St. Croix, America’s Other Virgin Island

St Croix, USVI

The United States Virgin Islands is comprised of three principal islands, St. Thomas, St. Croix and St. John. At 84 square miles, St. Croix is the largest island in the Virgin Island group and significantly more rural than its brother, St. Thomas. The island features a rain forest in its western interior, an arid climate with cactus in the east and two historic towns.

The island was a possession of Denmark until the early nineteenth century and boasts a deepwater working port on the south coast along with a large pier at the west-end town of Fredireksted. Historically the port was defended by Fort Fredirek as far back as the mid eighteenth century. The deepwater industrial port was developed in the twentieth century and services an oil refinery and cargo ships. The island, along with St. Thomas and St. John was bought by the United States in the early nineteenth century. That means you don’t need a passport to visit and you can bring back five liters of liquor duty free.

Christiansted is the other town on the island and represents the quintessential tropical waterfront. Christiansted is located on the north central coast. The waterfront is fringed with a boardwalk and small boat docks, protected by a natural reef and a close-in small island. The harbor features sailboats at anchor, crystal clear water and a number of small hotels and restaurants along the waterfront. Around the waterfront is a colonial town that has changed little in a couple of hundred years. It is remarkable for the stone and brick buildings that include covered colonnades protecting the sidewalks from those frequent tropical showers. Most of these buildings feature art and craft galleries, shops, restaurants along with a couple of small hotels. Just to the east on the waterfront is the old Fort Christiansvaern operated by the U.S. Park Service. The small island in the harbor is Protestant Cay and features the Hotel on the Cay which is serviced by hotel launches.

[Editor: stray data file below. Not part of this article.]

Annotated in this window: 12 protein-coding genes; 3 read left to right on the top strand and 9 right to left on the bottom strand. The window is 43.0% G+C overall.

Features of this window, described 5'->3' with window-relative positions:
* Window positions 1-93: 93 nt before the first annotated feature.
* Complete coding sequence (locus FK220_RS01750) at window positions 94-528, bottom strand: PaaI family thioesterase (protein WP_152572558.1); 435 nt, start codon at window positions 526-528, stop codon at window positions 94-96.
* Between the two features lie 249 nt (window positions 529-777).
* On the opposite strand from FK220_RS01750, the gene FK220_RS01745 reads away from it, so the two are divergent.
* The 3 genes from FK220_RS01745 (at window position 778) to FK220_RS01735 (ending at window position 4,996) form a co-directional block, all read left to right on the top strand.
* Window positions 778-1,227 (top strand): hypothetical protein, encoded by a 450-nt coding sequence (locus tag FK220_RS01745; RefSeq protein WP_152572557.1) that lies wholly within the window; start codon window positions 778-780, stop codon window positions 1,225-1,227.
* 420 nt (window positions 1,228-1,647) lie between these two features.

Historic Christiansted is actually the center of activity on St. Croix and has a number of nice, small hotels like King’s Alley, Holger Danske, Caravelle, The Hotel on the Cay, The Danish Manor (now the Company House Hotel).

This is a large island and to get around you need to rent a car and remember that the Virgin Islands traffic drives on the left even though most cars are right-hand drive. If you aren’t up to driving, staying in Christiansted isn’t a bad option with the restaurants, shops and the beach at The Hotel on the Cay. (You can take the hotel launch over for a fee if you aren’t a guest) or you can stay at any number of island resorts.

Most of the beachfront resorts are clustered in three locations on the island. The most popular resort area on the island is the eastern north shore with the centerpiece being the Buccaneer Resort and Golf Course. The Buccaneer has been an institution on the island forever and deserves its’ high marks. A little further along the coast are the Tamarind Beach and Chenay Bay resorts. They both have good beaches and Chenay Bay offers cabinst.